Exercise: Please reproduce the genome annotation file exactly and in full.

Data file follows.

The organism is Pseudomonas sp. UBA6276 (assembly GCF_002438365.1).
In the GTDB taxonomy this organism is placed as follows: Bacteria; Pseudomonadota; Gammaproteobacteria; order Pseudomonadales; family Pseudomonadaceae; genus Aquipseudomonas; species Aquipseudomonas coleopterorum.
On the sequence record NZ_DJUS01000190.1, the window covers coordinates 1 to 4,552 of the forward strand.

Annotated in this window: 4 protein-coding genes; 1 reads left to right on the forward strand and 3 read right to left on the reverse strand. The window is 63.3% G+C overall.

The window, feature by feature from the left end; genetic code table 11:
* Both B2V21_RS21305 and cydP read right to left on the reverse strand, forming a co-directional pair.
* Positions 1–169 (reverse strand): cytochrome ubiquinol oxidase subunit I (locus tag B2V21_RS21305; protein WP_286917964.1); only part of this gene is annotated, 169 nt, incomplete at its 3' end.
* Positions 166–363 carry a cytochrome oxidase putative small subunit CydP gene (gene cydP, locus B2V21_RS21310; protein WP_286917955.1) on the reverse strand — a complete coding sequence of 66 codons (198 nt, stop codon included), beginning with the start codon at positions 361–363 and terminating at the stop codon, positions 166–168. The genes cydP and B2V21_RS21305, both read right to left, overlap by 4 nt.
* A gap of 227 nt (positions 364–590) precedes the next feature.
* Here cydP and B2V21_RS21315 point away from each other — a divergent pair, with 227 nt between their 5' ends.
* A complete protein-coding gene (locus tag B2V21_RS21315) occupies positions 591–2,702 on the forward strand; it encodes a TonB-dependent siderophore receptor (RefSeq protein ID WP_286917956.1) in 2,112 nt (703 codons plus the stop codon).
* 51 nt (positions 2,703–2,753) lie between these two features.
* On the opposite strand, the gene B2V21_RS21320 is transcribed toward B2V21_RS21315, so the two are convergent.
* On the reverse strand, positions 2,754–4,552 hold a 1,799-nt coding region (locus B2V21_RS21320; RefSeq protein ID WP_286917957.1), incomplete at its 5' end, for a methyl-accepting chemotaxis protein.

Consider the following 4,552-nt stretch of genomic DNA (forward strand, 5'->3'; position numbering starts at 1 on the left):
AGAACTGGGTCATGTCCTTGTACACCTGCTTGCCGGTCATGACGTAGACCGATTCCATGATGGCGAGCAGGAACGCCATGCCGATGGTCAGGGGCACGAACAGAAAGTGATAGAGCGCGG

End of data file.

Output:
The organism is Pseudomonas sp. UBA6276 (assembly GCF_002438365.1).
In the GTDB taxonomy this organism is placed as follows: Bacteria; Pseudomonadota; Gammaproteobacteria; order Pseudomonadales; family Pseudomonadaceae; genus Aquipseudomonas; species Aquipseudomonas coleopterorum.
On the sequence record NZ_DJUS01000190.1, the window covers coordinates 1 to 4,552 of the forward strand.

Annotated in this window: 4 protein-coding genes; 1 reads left to right on the forward strand and 3 read right to left on the reverse strand. The window is 63.3% G+C overall.

The window, feature by feature from the left end; genetic code table 11:
* Both B2V21_RS21305 and cydP read right to left on the reverse strand, forming a co-directional pair.
* Positions 1–169 (reverse strand): cytochrome ubiquinol oxidase subunit I (locus tag B2V21_RS21305; protein WP_286917964.1); only part of this gene is annotated, 169 nt, incomplete at its 3' end.
* Positions 166–363 carry a cytochrome oxidase putative small subunit CydP gene (gene cydP, locus B2V21_RS21310; protein WP_286917955.1) on the reverse strand — a complete coding sequence of 66 codons (198 nt, stop codon included), beginning with the start codon at positions 361–363 and terminating at the stop codon, positions 166–168. The genes cydP and B2V21_RS21305, both read right to left, overlap by 4 nt.
* A gap of 227 nt (positions 364–590) precedes the next feature.
* Here cydP and B2V21_RS21315 point away from each other — a divergent pair, with 227 nt between their 5' ends.
* A complete protein-coding gene (locus tag B2V21_RS21315) occupies positions 591–2,702 on the forward strand; it encodes a TonB-dependent siderophore receptor (RefSeq protein ID WP_286917956.1) in 2,112 nt (703 codons plus the stop codon).
* 51 nt (positions 2,703–2,753) lie between these two features.
* On the opposite strand, the gene B2V21_RS21320 is transcribed toward B2V21_RS21315, so the two are convergent.
* On the reverse strand, positions 2,754–4,552 hold a 1,799-nt coding region (locus B2V21_RS21320; RefSeq protein ID WP_286917957.1), incomplete at its 5' end, for a methyl-accepting chemotaxis protein.

Consider the following 4,552-nt stretch of genomic DNA (forward strand, 5'->3'; position numbering starts at 1 on the left):
AGAACTGGGTCATGTCCTTGTACACCTGCTTGCCGGTCATGACGTAGACCGATTCCATGATGGCGAGCAGGAACGCCATGCCGATGGTCAGGGGCACGAACAGAAAGTGATAGAGCGCGG